Corps cannot continue to force beliefs on others
Published: Tuesday, March 2, 2004
Updated: Wednesday, July 25, 2012 20:07
It seems that a few Aggies need an obvious lesson in social poise: Not everyone shares the same belief.
As I was sitting on the bus Monday afternoon, three sophomore Corps members came to stand in front of me. Standing behind them was a series of girls, all of whom were standing and ignoring the open seats between two people.
One of these corps members asked me if I would mind standing up, and I replied, "Why?" He retorted with, "So the lady can sit down," referring to a girl standing nearby. I glanced at the girl, then at the open seats nearby, and calmly refused.
Another member of the Corps leaned over to tap my shoulder: "Did you hear what he said?" "Of course I did," I responded. He again questioned why I wouldn't stand up. I explained to him there were plenty of open seats around and that I didn't see the need, nor the reason, I should stand up simply because she was of the opposite sex. The third Corps boy then had the audacity to actually make a scene, yelling out in a loud voice for me to do the right thing.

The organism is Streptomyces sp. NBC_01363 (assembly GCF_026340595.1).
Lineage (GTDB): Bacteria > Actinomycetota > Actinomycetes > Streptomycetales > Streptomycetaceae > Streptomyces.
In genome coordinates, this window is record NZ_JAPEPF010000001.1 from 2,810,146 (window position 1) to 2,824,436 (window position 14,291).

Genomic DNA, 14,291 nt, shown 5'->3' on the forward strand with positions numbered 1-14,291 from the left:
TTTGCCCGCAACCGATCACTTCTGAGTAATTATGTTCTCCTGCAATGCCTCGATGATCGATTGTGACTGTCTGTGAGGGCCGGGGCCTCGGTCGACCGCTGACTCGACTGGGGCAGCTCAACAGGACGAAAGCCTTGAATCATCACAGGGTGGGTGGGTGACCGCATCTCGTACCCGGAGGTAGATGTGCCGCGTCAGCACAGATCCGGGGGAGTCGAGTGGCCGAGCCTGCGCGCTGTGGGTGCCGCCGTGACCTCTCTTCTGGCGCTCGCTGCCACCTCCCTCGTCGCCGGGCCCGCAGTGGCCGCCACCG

The right thing?
I explained to him I believed differently and should not have to stand simply to meet their beliefs. Needless to say, the entire bus was staring at this point. Had the girl needed to sit (e.g. on crutches, sick, pregnant, etc.), I would have gladly given up my seat. However, gender alone is not a valid enough basis given the fact that a woman is no less fit to stand than a man, both physically and socially. And until these Corps members' beliefs become some sort of law, they need to learn to tolerate other beliefs.